1985: Lee and Kurtz discover two serotypes of astrovirus that are used to type 13 strains of community-acquired astrovirus

1987: Gray et al. discovered that a 22 day long gastroenteritis outbreak in an elderly home was caused by astrovirus type 1 and calicivirus

1988: Hermann and Hudson use antigen characterization of HEK grown astroviruses to develop monoclonal antibodies

1992: Cruz et al. analyzed 5,000 stool samples 7.5% of the diarrheal diseases found in Guatemalan ambulatory rural children were caused by astroviruses

1993: Jiang et al. sequence astrovirus RNA and determine the presence of three ORFs and ribosomal frameshifting

1993: Monroe et al. classify subgenomic data for astrovirus, providing support for astrovirus to be classified as a viral family

1994: Oishi et al. determine astrovirus as the main cause of gastroenteritis in schools in Katano City, Osaka, Japan

1995: Bjorkholm elt al. conducted a clinical study, and 78-year-old male Waldenström's macroglobulinemia patient with astrovirus-associated gastroenteritis was successfully treated with intravenous immunoglobulin

1995: Jonassen et al. uses PCR to detect all known serotypes (7) of astrovirus

1995: In their sixth report, ICTV establishes Astroviridae as a viral family

1996: Glass et al. states an epidemiological shift regarding astrovirus due to improvements in RT-PCT (reverse transcription PCR), monoclonal antibodies, and enzyme immunoassays (EIA); astroviruses are now considered one of the main causes of diarrheal disease worldwide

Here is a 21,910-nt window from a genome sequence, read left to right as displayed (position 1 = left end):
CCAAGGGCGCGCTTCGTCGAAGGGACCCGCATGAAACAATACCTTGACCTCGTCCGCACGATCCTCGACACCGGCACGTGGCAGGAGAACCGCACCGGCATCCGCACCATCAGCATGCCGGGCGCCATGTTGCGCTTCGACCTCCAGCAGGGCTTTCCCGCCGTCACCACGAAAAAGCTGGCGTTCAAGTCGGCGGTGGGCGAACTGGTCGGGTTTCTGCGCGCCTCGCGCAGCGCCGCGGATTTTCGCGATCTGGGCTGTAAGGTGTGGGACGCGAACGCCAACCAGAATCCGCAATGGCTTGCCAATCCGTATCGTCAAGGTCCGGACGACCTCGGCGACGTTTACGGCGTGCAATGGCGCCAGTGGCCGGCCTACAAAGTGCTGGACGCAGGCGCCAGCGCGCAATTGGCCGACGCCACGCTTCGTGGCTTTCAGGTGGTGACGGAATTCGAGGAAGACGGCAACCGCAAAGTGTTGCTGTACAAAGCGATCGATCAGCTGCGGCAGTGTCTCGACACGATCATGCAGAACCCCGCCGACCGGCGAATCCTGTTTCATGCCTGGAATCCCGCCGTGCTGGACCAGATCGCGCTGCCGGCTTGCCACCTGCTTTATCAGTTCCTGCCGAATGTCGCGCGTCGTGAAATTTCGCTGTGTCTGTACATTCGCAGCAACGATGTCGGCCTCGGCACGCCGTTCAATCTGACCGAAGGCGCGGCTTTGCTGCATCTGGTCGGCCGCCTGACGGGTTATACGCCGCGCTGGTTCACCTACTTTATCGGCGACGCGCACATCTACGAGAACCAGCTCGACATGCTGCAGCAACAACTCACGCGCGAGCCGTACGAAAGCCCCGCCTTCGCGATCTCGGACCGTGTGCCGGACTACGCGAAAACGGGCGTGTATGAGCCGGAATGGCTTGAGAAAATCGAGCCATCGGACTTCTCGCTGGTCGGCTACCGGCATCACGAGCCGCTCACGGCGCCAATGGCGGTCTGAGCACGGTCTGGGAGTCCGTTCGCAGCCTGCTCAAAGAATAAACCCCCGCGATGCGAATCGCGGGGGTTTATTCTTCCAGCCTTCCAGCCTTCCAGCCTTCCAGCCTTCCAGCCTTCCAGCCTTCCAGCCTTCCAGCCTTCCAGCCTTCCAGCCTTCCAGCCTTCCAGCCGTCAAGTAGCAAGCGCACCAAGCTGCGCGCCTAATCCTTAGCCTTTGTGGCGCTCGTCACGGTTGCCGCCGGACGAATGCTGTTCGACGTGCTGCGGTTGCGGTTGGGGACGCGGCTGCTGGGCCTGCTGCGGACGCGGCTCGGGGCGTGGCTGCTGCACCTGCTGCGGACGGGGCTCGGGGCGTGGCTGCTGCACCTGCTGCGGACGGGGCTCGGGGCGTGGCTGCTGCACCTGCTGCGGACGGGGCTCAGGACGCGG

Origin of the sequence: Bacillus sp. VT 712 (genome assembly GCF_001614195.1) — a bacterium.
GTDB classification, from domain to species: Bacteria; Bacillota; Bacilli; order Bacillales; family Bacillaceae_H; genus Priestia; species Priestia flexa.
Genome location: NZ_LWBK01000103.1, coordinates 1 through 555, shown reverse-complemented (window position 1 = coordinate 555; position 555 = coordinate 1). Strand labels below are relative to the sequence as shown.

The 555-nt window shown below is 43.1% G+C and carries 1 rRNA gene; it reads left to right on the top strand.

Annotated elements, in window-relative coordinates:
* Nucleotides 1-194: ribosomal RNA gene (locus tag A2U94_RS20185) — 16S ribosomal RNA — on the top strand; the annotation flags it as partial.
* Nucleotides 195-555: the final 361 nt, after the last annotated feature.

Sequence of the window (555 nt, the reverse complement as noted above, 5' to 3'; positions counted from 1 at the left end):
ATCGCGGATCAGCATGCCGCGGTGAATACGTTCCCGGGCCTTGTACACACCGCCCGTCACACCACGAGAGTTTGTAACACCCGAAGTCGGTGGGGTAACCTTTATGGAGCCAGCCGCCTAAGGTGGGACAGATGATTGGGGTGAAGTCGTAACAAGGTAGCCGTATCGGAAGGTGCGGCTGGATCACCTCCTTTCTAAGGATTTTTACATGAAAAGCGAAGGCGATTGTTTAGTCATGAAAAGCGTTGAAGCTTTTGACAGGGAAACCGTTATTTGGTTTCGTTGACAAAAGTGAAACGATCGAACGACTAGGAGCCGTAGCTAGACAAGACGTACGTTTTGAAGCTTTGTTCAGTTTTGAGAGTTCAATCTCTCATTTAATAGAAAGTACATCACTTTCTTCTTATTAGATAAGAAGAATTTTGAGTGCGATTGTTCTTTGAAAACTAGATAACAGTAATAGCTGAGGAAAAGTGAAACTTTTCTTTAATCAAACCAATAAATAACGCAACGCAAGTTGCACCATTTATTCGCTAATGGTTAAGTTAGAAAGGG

1996: Palombo and Bishop the epidemiology of astrovirus infections in children suffering from gastroenteritis in Melbourne, Australia (data collected include total incidence, genetic diversity, serotype characterization)

1998: Unicomb et al. conduct a clinical study in Bangladesh and conclude astrovirus infections involving nosocomial, acute, and persistent diarrheal diseases

1998: Gaggero et al. identify human astrovirus type 1 to be the main cause of acute gastroenteritis in Chilean children

1999: Bon et al. discover astrovirus in a gastroenteritis outbreak in Dijon, France

2001: Dennehy et al. collected stool samples from hospitalized children suffering from acute gastroenteritis; astrovirus was determined the second leading cause of gastroenteritis after rotavirus